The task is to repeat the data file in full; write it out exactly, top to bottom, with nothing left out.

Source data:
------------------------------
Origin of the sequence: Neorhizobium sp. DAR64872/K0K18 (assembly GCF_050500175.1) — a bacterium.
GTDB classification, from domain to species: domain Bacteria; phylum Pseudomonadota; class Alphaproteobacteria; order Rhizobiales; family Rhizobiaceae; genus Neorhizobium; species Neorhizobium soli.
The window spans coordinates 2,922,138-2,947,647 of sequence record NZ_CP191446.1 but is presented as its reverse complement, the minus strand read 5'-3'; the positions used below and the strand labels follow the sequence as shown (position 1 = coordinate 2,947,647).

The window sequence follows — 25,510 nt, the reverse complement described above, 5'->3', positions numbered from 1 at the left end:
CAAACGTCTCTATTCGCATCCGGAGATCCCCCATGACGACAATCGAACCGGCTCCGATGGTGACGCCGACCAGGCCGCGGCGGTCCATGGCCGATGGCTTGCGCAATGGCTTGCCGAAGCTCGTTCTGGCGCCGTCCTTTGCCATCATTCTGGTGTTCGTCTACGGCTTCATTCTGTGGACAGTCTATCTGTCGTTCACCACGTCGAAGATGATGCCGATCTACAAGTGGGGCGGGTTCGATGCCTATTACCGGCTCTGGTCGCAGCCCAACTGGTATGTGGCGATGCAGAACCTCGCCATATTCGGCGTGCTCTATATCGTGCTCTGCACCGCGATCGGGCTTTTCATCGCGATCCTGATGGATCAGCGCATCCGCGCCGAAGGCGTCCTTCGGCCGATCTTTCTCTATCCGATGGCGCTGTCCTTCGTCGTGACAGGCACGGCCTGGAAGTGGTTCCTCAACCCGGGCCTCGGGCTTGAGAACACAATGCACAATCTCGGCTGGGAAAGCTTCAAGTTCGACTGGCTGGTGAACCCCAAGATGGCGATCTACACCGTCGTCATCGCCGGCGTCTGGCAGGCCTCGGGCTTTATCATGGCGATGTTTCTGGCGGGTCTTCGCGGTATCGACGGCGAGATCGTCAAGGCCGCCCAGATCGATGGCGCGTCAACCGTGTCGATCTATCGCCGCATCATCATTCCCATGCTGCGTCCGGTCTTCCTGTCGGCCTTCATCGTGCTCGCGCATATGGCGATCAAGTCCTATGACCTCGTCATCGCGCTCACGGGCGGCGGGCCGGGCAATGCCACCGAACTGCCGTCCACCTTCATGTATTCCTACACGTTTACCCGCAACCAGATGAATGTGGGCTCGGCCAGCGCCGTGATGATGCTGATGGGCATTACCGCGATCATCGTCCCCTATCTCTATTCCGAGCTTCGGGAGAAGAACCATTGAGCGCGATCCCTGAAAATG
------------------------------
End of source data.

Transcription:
Origin of the sequence: Neorhizobium sp. DAR64872/K0K18 (assembly GCF_050500175.1) — a bacterium.
GTDB classification, from domain to species: domain Bacteria; phylum Pseudomonadota; class Alphaproteobacteria; order Rhizobiales; family Rhizobiaceae; genus Neorhizobium; species Neorhizobium soli.
The window spans coordinates 2,922,138-2,947,647 of sequence record NZ_CP191446.1 but is presented as its reverse complement, the minus strand read 5'-3'; the positions used below and the strand labels follow the sequence as shown (position 1 = coordinate 2,947,647).

The window sequence follows — 25,510 nt, the reverse complement described above, 5'->3', positions numbered from 1 at the left end:
CAAACGTCTCTATTCGCATCCGGAGATCCCCCATGACGACAATCGAACCGGCTCCGATGGTGACGCCGACCAGGCCGCGGCGGTCCATGGCCGATGGCTTGCGCAATGGCTTGCCGAAGCTCGTTCTGGCGCCGTCCTTTGCCATCATTCTGGTGTTCGTCTACGGCTTCATTCTGTGGACAGTCTATCTGTCGTTCACCACGTCGAAGATGATGCCGATCTACAAGTGGGGCGGGTTCGATGCCTATTACCGGCTCTGGTCGCAGCCCAACTGGTATGTGGCGATGCAGAACCTCGCCATATTCGGCGTGCTCTATATCGTGCTCTGCACCGCGATCGGGCTTTTCATCGCGATCCTGATGGATCAGCGCATCCGCGCCGAAGGCGTCCTTCGGCCGATCTTTCTCTATCCGATGGCGCTGTCCTTCGTCGTGACAGGCACGGCCTGGAAGTGGTTCCTCAACCCGGGCCTCGGGCTTGAGAACACAATGCACAATCTCGGCTGGGAAAGCTTCAAGTTCGACTGGCTGGTGAACCCCAAGATGGCGATCTACACCGTCGTCATCGCCGGCGTCTGGCAGGCCTCGGGCTTTATCATGGCGATGTTTCTGGCGGGTCTTCGCGGTATCGACGGCGAGATCGTCAAGGCCGCCCAGATCGATGGCGCGTCAACCGTGTCGATCTATCGCCGCATCATCATTCCCATGCTGCGTCCGGTCTTCCTGTCGGCCTTCATCGTGCTCGCGCATATGGCGATCAAGTCCTATGACCTCGTCATCGCGCTCACGGGCGGCGGGCCGGGCAATGCCACCGAACTGCCGTCCACCTTCATGTATTCCTACACGTTTACCCGCAACCAGATGAATGTGGGCTCGGCCAGCGCCGTGATGATGCTGATGGGCATTACCGCGATCATCGTCCCCTATCTCTATTCCGAGCTTCGGGAGAAGAACCATTGAGCGCGATCCCTGAAAATG